What we can, and must, do

Taken from the intimation sheet: 10 August 2014

Luke 18:35-43 

35 As Jesus approached Jericho, a blind man was sitting by the roadside begging.  36 When he heard the crowd going by, he asked what was happening.  37 They told him, “Jesus of Nazareth is passing by.”  38 He called out, “Jesus, Son of David, have mercy on me!”  39 Those who led the way rebuked him and told him to be quiet, but he shouted all the more, “Son of David, have mercy on me!”  40 Jesus stopped and ordered the man to be brought to him. When he came near, Jesus asked him,  41 “What do you want me to do for you?” “Lord, I want to see,” he replied.  42 Jesus said to him, “Receive your sight; your faith has healed you.”  43 Immediately he received his sight and followed Jesus, praising God. When all the people saw it, they also praised God.

On Wednesday at the prayer meeting, I allowed myself the luxury of one last Commonwealth Games illustration! It was a story that really must be mentioned; the impact the para-sport athletes had on the games. One man in particular remains in my memory – Bob Love. Bob Love is an English bowler, he has no arms and so must manoeuvre the ball onto his left foot with his right, then push it away with a kick. He not only manages to do this, he does it very – very – well.

I listened to Bob being interviewed after he had won a match, he was very polite and personable throughout, but at one stage he did seem to become a little frustrated that the interviewer was focussing so much on his disability. To paraphrase him slightly he said “it’s not about what I can’t do, it’s about what I can do.

That’s the attitude which enabled all of the para-sport athletes to compete and succeed – they have learned to focus on what they can do, and they’ve made sure that they have done it. That’s why they’ve been able to achieve so much.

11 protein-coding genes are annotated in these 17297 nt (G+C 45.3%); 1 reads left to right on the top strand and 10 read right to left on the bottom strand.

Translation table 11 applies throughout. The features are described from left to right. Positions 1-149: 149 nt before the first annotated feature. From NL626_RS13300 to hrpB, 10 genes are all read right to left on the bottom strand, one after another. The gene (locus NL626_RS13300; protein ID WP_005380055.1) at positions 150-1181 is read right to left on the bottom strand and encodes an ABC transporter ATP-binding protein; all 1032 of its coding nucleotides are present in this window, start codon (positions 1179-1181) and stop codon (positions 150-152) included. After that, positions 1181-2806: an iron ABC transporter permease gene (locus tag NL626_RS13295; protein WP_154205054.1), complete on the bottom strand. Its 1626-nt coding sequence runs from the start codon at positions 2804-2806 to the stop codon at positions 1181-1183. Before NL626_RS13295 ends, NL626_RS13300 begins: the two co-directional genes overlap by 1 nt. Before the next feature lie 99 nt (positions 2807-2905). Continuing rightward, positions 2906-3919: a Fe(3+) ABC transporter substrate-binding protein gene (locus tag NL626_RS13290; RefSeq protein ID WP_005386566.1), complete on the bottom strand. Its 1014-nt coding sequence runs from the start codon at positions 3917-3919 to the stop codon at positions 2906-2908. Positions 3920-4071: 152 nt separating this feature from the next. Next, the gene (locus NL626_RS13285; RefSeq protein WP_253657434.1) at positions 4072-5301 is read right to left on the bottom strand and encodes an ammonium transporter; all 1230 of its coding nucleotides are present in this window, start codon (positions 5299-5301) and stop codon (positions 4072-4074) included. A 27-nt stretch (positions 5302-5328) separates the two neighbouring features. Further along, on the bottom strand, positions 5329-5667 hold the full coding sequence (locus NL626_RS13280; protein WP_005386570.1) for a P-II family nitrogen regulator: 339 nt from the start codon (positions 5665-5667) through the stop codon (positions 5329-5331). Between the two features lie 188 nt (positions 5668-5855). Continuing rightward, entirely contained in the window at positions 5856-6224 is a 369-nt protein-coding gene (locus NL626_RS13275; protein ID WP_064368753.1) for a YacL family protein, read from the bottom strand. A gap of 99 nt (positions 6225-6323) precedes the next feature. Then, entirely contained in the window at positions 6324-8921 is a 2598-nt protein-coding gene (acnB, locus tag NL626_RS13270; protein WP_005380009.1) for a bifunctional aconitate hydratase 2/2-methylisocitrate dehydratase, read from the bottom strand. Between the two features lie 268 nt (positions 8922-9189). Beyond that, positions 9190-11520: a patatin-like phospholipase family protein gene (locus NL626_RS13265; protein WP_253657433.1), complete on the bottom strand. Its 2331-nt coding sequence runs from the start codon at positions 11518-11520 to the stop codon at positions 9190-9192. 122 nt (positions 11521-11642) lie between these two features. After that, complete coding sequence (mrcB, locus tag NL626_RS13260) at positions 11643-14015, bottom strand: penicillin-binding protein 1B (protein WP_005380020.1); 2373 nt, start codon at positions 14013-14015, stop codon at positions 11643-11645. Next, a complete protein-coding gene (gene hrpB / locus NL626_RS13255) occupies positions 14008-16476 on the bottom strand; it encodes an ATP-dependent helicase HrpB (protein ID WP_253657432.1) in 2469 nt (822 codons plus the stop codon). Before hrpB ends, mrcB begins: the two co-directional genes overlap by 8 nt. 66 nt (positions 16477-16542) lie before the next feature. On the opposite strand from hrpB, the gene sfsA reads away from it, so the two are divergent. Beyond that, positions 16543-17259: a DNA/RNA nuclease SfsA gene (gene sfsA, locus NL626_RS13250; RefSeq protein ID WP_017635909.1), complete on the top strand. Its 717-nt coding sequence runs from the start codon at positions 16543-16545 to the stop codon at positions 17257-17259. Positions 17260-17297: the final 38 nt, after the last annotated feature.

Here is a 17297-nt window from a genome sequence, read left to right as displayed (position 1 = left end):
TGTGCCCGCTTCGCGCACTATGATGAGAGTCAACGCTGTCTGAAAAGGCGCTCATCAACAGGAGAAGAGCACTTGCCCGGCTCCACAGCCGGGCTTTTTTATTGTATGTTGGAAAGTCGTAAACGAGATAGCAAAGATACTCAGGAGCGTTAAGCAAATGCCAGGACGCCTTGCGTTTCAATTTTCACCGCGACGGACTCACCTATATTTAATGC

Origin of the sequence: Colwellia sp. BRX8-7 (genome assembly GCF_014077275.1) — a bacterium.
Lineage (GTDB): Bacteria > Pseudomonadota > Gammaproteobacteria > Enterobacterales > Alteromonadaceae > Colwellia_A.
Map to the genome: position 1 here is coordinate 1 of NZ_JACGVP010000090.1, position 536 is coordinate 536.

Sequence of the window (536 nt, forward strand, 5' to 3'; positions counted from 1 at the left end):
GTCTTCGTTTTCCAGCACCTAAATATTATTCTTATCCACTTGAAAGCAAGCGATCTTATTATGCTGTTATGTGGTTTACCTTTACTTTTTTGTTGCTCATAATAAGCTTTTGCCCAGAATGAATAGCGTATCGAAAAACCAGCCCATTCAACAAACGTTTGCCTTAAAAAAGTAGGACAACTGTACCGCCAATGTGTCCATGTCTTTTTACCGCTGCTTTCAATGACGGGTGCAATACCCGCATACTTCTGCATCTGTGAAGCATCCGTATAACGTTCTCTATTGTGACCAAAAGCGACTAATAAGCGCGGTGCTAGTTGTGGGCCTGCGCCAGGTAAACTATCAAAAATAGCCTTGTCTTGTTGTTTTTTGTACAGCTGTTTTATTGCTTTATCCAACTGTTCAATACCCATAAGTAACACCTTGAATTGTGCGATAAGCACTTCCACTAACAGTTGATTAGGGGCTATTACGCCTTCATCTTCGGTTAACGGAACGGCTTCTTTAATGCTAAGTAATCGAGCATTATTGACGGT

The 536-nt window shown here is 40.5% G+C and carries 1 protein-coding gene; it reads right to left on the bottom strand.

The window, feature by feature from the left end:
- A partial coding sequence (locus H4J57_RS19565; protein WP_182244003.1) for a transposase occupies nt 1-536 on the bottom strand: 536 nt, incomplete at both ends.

Step back two thousand years into Luke 18 and we meet another man disabled. Mark tells us his name – Bartimaeus. His disability in his culture is more disempowering than it would be in ours; he’s not able to work (other than by begging), he’s not able to read, he’s not able to live with dignity.

But there are things he can do. And he makes sure he does them.

That’s why he’s in our Bibles, that’s why we remember him all these years later.

What can he do, what does he do?..

Firstly, he can hear- and he does

He heard the crowd (v36)

Presumably he’s able to sense not just that there are a lot of people, but that there’s a buzz. Something (or someone) special is nearby.

He heard the explanation (v37)

He asks what’s going on, and the crowd respond “Jesus of Nazareth is passing by”

He heard the voice of the Spirit

The text doesn’t tell us this explicitly, but it’s the Holy Spirit that reveals who Jesus truly is. Bartimaeus addresses Jesus as “Son of David” (v39) not just “Jesus of Nazareth” like the crowd. Ironically in this scene it’s Bartimaeus who truly sees Jesus. ‘Son of David’ is the title given to the promised Saviour, the Messiah.

Secondly, he can call on the Christ – and he does (v38)

He calls for mercy (interestingly he sees himself primarily as a sinner needing mercy, rather than a victim needing justice)

The crowd, rebuke him, maybe keen for the esteemed visiting rabbi not to see a beggar on their streets, but the man will not be silenced. Jesus responds with a question, “What do you want me to do for you?”

It seems so obvious, but there is one more step of faith the man must take- he must ask to be healed, he must declare that he believes Jesus is loving enough and powerful enough to help him, to heal him.

Lastly he could follow Jesus, and praise God (bringing others with him) and he did! (v43)

As we step into a new season of ministry, there is a lot we can’t do. We are very aware of our weaknesses and limitations. But we will grow in faithfulness and fruitfulness if we do what we can do.

We can hear from God as we reflect on his Word in the power of his Spirit

We can speak to God in Jesus name, assured of his love and power

We can praise him for his faithfulness, and as we follow Jesus, ask that others would come to join us

Let’s re-commit ourselves to the Word of God, to prayer, and to praise as we continue to follow Jesus to the glory of God this Church year.

Yours in His service